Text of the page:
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Person Details
Hucknall
William Edwin Thorne was born in 1893 at Hucknall and was the son of Frederick Thorne and his first wife the late Isabel Rose Thorne née James of Gower, Swansea, Wales. His father Frederick was born in 1861 in Studham, Bedfordshire, his mother Isabel Rose James was born in 1867 at Dover she died in 1907 at Nottingham she was 39 years of age, they were married in 1887 their marriage was recorded in the Basford registration district, they went on to have the following children, George b1888, Rosalind b1890, Robert H b1891, William Edwin b1893, all were born at Hucknall, they went on to have Ethel b1896 Bulwell, Francis Bertram b1897 Bulwell, Leonard b 1900 Bulwell and Reginald b1907 Bulwell In the 1911 census his father and siblings were living at 66 Clages Street, Buwell and are shown as Frederick 52 yrs a widow a miner contractor, he is living with Gertrude Marriott 29 yrs his housekeeper and her daughter Ethel Marriott 1 year of age and his sons Bert 14 yrs Len 11 yrs, William 9 yrs and Reg 4 years of age. In the same 1911 census William Edwin Thorne is living at 94 Bailey Street, Basford, he is living with James Dakin 34 yrs a memorial sculptor and his wife Annie Sarah, he is shown as being 18 yrs a wine merchants clerk,a boarder, also living at the address is his brother Robert Henry Thorne 20 yrs a memorial sculptor, His father Frederick went on to marry his housekeeper Gertrude Marriott in 1917 in Nottingham.
He was a wine merchants clerk in the 1911 census.
13 Nov 1916
24
816136 - CWGC Website
spts/3264
Lance Sergeant
24th Bn Royal Fusiliers (City of London Regiment)
Lance Sergeant William Edwin Thorne, enlisted at Swansea whilst residing at Gower, Swansea he served with the 24th Battalion (2nd Sportsman's) Royal Fusiliers and was killed in action on 13th November 1916. He is commemorated on the Thiepval Memorial.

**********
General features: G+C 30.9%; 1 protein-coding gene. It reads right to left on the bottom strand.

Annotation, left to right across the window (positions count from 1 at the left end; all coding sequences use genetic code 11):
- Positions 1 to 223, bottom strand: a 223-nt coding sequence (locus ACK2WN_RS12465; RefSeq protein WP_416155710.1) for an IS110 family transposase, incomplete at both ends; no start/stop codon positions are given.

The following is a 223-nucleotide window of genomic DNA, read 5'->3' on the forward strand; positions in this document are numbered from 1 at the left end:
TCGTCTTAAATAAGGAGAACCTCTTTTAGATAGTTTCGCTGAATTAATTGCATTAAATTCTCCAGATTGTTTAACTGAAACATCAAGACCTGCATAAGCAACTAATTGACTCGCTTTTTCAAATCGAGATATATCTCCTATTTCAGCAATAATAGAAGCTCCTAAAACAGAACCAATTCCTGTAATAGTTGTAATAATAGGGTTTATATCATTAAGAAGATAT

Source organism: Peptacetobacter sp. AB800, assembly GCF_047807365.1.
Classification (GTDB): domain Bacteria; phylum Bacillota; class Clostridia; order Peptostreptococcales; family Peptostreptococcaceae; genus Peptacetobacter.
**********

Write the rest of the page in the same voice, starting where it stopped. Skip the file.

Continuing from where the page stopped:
The regimental history records the circumstances of the action: “The 24th Battalion alone took part in the initial advance. As the left battalion of the 5th Brigade their flank was influenced by the failure further north. At 5.15 a.m. the attacking companies left the trenches in a dense fog, reformed in No Man's Land, and moved forward with the general advance at 5.45 a.m. The barrage was followed closely, the men being within 20 yards of it over the whole battalion front. Some shells, indeed, fell short and caused casualties, but the men followed coolly at a walking pace into the German front line trenches, and a numerous dug-out population emerged to surrender. The troops went on, and at 6.15 had taken the major part of their objective, the Green line — the German third line system. C and D Companies were cleaning up the trenches. It was early realised that the assault on the left flank had been unsuccessful, and all trenches leading north were blocked. This advance, though not spectacular, was useful in the general scheme of things; and it had not been achieved without considerable losses. On the 14th the battalion's positions were taken over by the supporting battalion, the 2nd Oxford and Bucks.” Pte. John Thompson, 24th Battalion (2nd Sportsman’s) Royal Fusiliers, wrote of some of his experiences on the Somme in a letter to the local press. He recorded the deaths of two friends at Beaumont Hamel on 13th November 1916 the following article was published in the Notts Local News published 27th January 1917 :- “EXPERIENCES AT THE FRONT. “The following letter has been received from Private J. W. Thompson, R.F. (Sportsman’s Battalion), in which he refers to some of his experiences, and states he was with Sergeant Thorne (whose photograph has been published in our columns) when he was killed. He says:- “Being an old Hucknallite, and always receiving your paper weekly, I thought you might find space for a few lines in your welcome paper. I am not permitted to mention things that I should like, so I shall have to put it the best way possible and short. “At the outset, having been out at the front, in and out of the trenches, for the past 14 months, I have had some weird experiences, and should very much like to change with some of the can’t-be-spared-sort-of-men that appear in your columns. They would readily realise there was a war if they had but a few days in the trenches with coal boxes flying about them. Well do I remember on the Somme, it was Somme do – how all through one night we waited to attack at dawn. The waiting was much worse than the attack but when the word was given how they all went over like one. The worst parts of these attacks are the counter-attacks by the enemy, then he gets the wind up (common saying for “fear”) and then you suddenly come to the thought he has still a few shells left. It was one of the coal boxes in _____ wood that killed three privates and wounded the Sergt.-Major. Little did I know two had gone for the doctor, and, sad to relate, never returned, that I was sent, and pleased to say returned along a road that was being simply riddled with shells. “So much for the Somme. We next prepared ourselves for anything else that came along, and eventually found ourselves in the Ancre battle. With a bit of luck I came out of that all right, but lost my two chums, well-known in football and golfing circles by the names of Billy Thorne (killed) and B. Warhurst (missing) late Basford United F. C. It was rather hard, considering you have had 14 months with its trials and troubles. Thorne was about to leave us to take up a commission, after having risen to the rank of sergeant.” Above article is courtesy of Jim Grundy and his facebook pages Small Town Great War Hucknall 1914-1918
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